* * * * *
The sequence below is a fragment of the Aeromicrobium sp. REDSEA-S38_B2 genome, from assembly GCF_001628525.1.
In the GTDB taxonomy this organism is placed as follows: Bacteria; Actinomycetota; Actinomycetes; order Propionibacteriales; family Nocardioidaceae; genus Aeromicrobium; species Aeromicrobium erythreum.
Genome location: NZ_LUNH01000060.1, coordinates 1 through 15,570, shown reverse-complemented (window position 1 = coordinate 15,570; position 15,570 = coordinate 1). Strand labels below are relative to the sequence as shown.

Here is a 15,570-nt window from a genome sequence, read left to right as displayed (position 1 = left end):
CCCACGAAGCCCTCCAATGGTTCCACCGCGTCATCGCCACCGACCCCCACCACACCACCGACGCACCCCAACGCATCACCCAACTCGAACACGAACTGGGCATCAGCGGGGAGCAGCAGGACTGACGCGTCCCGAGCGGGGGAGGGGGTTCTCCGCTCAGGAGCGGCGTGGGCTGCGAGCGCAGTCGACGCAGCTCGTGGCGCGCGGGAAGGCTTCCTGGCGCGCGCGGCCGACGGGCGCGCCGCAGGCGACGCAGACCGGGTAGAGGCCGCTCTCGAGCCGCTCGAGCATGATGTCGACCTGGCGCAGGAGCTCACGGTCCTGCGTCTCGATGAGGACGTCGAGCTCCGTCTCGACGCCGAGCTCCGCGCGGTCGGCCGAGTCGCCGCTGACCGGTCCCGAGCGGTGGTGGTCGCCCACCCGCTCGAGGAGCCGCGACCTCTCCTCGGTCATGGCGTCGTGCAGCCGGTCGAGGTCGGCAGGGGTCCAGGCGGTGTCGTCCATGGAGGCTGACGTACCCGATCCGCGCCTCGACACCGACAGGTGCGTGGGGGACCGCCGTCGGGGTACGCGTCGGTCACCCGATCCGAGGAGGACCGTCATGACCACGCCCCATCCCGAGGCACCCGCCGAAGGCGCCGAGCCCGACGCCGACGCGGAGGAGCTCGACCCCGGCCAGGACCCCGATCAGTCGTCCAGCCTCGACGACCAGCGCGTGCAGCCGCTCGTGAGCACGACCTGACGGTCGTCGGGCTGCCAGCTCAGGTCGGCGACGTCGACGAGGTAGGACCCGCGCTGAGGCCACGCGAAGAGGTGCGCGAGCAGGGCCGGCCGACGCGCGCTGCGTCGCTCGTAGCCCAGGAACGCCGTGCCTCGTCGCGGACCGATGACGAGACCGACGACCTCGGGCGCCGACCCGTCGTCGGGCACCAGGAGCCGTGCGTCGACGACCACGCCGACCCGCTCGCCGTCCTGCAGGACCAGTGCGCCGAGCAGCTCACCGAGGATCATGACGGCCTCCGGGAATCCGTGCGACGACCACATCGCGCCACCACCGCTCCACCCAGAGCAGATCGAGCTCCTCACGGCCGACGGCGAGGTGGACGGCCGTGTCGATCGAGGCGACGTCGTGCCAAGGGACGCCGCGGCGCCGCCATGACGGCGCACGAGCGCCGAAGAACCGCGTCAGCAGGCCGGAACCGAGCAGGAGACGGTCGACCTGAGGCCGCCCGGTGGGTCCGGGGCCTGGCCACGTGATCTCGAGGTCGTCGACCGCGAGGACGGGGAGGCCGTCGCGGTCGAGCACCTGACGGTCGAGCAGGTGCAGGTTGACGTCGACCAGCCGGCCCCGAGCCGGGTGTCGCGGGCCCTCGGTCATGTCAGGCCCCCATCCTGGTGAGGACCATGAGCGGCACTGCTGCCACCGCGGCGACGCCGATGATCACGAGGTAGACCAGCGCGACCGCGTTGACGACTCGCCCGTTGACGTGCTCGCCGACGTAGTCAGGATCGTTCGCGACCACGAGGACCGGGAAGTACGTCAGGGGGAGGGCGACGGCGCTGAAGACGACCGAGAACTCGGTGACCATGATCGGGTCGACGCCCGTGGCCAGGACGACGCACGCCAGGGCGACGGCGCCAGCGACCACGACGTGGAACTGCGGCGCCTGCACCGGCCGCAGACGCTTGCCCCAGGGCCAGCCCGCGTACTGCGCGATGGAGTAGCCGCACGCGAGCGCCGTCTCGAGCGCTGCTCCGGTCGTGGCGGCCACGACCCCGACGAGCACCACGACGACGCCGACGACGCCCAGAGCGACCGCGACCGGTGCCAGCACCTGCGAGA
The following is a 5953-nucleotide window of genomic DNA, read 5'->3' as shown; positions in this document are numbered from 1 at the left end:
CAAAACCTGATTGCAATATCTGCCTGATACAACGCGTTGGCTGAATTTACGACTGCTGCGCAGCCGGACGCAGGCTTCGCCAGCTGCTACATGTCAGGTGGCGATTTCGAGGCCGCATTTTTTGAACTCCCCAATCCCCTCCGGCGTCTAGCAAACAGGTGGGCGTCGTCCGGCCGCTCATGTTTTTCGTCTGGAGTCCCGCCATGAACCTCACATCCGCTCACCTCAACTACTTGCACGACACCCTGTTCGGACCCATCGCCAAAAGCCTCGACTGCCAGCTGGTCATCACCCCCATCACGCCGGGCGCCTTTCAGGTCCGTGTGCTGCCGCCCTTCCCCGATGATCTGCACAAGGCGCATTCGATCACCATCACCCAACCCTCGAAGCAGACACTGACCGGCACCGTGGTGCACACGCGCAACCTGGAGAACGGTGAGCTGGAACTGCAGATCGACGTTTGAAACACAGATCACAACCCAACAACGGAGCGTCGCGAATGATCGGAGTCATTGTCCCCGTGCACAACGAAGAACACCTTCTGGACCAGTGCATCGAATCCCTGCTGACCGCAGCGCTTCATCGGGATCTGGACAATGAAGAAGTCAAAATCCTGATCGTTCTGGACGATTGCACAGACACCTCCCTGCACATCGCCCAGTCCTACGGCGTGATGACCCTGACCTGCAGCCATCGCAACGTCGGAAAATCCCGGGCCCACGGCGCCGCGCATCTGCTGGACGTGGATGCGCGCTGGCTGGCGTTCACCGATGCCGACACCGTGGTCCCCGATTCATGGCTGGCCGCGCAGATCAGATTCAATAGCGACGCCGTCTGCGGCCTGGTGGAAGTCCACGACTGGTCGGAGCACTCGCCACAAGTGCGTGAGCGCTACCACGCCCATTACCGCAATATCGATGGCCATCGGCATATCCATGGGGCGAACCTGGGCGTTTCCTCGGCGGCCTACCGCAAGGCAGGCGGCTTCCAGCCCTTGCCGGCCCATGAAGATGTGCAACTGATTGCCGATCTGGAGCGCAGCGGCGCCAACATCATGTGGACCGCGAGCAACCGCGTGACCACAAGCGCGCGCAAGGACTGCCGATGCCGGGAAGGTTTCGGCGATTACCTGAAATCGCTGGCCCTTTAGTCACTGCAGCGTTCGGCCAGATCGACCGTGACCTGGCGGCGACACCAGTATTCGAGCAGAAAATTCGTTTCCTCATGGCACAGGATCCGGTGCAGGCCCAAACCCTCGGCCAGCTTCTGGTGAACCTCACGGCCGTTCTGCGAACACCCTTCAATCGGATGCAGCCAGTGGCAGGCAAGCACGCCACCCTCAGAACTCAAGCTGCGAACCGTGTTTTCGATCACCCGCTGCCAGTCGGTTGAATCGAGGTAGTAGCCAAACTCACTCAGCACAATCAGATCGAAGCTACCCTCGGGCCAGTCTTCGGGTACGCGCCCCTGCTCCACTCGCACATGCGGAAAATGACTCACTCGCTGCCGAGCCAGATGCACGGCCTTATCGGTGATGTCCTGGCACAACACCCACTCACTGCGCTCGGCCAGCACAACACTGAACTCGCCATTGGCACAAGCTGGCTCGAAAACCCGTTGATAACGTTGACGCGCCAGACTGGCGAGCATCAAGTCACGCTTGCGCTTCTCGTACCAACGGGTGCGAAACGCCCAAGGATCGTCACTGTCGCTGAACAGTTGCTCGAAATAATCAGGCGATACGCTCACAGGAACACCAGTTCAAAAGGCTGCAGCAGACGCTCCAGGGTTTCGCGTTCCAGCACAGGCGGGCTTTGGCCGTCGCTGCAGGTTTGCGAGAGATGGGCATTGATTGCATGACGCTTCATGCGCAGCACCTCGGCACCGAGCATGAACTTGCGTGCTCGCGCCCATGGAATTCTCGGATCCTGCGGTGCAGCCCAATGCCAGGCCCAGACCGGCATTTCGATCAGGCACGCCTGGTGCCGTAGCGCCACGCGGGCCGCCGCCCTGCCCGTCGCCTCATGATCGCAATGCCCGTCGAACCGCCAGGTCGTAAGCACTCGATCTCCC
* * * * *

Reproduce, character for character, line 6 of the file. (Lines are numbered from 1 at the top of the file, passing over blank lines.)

The following is a 5953-nucleotide window of genomic DNA, read 5'->3' as shown; positions in this document are numbered from 1 at the left end: